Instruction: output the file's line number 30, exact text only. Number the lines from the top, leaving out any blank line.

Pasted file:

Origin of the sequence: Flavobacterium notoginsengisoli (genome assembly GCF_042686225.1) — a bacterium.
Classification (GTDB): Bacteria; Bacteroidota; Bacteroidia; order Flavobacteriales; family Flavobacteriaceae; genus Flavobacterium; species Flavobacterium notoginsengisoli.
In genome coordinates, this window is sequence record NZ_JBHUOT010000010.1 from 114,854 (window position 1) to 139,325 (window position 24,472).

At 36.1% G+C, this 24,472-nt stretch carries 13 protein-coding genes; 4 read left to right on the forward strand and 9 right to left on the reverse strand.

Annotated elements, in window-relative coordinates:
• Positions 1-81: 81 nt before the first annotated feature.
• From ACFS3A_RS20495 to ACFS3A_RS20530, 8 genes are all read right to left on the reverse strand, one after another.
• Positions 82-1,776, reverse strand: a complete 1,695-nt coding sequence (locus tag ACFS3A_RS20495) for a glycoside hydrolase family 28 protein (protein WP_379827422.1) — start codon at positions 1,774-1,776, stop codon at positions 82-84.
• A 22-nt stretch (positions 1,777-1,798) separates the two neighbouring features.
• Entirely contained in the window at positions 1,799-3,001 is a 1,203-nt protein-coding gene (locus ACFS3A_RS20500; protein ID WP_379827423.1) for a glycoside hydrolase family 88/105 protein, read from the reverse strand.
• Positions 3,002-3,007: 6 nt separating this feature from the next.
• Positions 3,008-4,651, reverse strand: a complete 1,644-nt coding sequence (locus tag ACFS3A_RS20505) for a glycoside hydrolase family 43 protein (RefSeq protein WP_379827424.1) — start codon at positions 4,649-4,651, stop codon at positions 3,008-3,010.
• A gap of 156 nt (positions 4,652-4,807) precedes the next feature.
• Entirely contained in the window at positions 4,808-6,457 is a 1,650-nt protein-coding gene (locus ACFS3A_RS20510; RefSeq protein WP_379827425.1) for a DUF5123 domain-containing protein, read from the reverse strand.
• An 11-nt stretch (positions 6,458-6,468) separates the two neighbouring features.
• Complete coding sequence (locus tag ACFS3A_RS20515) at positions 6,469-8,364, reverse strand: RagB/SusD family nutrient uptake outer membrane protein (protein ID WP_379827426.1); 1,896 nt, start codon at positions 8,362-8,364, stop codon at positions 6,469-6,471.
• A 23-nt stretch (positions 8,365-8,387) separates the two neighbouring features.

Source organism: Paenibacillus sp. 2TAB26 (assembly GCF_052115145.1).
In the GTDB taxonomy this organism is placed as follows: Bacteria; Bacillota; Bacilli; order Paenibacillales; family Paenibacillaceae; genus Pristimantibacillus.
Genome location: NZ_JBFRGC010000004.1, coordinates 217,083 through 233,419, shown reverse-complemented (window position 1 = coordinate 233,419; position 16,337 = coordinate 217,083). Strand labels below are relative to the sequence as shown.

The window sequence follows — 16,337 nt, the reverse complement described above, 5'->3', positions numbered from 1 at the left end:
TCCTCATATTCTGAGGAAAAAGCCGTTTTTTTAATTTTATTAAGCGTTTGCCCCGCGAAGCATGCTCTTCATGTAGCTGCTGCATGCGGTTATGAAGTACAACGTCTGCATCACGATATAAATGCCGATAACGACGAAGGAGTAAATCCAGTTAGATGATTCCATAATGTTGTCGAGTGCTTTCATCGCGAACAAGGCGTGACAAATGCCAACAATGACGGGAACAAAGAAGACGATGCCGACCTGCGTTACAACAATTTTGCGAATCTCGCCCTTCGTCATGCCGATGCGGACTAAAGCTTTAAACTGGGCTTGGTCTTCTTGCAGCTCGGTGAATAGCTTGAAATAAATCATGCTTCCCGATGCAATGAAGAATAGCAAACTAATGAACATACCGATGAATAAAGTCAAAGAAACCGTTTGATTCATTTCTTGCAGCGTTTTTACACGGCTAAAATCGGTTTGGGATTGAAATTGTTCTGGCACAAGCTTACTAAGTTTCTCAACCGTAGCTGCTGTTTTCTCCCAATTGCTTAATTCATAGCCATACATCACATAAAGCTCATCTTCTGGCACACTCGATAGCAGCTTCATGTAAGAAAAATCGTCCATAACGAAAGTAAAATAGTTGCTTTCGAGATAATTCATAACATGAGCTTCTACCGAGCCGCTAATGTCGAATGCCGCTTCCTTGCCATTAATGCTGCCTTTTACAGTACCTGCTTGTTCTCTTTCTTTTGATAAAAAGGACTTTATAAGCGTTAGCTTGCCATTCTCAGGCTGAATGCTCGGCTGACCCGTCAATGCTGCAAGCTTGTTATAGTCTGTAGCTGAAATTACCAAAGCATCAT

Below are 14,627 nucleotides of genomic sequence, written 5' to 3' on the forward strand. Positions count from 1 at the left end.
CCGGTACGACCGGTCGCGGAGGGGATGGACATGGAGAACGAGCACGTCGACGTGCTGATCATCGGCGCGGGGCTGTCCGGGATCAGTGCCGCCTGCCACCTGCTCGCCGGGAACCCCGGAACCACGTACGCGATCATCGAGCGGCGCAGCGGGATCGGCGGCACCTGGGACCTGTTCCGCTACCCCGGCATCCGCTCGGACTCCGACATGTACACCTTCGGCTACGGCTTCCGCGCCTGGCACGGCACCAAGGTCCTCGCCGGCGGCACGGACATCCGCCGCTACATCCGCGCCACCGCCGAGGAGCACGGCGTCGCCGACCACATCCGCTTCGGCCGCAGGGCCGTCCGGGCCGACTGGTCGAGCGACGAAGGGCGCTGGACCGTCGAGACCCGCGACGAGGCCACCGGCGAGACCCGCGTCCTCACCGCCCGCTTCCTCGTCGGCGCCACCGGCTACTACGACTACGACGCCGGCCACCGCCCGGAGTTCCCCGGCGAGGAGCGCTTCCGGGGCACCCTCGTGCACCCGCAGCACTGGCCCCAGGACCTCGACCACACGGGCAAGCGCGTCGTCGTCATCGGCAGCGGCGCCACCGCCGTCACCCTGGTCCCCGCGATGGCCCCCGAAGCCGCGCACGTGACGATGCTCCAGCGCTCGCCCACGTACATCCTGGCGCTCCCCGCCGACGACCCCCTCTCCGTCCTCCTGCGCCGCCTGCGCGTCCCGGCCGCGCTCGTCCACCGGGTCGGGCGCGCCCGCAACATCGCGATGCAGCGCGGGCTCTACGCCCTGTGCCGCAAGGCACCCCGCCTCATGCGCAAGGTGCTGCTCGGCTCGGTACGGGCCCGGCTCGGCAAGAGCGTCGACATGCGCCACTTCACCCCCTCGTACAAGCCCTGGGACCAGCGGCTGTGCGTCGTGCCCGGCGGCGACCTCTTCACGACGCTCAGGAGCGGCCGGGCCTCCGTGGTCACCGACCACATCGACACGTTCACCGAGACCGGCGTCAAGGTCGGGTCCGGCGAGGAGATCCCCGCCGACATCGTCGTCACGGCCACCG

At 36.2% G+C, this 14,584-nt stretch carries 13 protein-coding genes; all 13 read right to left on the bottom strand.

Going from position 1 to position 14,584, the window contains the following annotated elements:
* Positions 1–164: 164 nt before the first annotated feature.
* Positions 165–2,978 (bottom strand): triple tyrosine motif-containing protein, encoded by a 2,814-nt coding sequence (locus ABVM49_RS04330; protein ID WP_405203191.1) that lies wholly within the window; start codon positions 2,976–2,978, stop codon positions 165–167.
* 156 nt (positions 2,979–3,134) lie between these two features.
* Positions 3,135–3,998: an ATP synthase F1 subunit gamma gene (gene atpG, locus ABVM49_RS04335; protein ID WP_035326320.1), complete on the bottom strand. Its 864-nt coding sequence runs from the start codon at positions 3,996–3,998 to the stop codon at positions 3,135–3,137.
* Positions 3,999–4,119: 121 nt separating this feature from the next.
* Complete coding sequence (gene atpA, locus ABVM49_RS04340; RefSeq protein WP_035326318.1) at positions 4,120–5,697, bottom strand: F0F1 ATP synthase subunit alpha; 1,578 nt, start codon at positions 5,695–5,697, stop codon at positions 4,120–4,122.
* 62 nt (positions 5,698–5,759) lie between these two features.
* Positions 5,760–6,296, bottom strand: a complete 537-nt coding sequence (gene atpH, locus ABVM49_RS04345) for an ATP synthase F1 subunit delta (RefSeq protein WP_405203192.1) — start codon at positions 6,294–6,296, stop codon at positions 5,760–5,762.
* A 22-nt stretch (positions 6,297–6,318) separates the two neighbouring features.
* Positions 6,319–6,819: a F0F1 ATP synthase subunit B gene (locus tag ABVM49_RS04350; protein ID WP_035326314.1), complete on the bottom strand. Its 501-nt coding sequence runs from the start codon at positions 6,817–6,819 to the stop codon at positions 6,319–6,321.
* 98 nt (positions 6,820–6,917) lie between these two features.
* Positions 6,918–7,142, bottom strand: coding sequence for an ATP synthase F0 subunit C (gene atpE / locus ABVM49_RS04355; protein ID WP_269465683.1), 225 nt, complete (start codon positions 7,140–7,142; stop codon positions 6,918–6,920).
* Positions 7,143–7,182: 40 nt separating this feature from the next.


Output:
* Positions 3,135–3,998: an ATP synthase F1 subunit gamma gene (gene atpG, locus ABVM49_RS04335; protein ID WP_035326320.1), complete on the bottom strand. Its 864-nt coding sequence runs from the start codon at positions 3,996–3,998 to the stop codon at positions 3,135–3,137.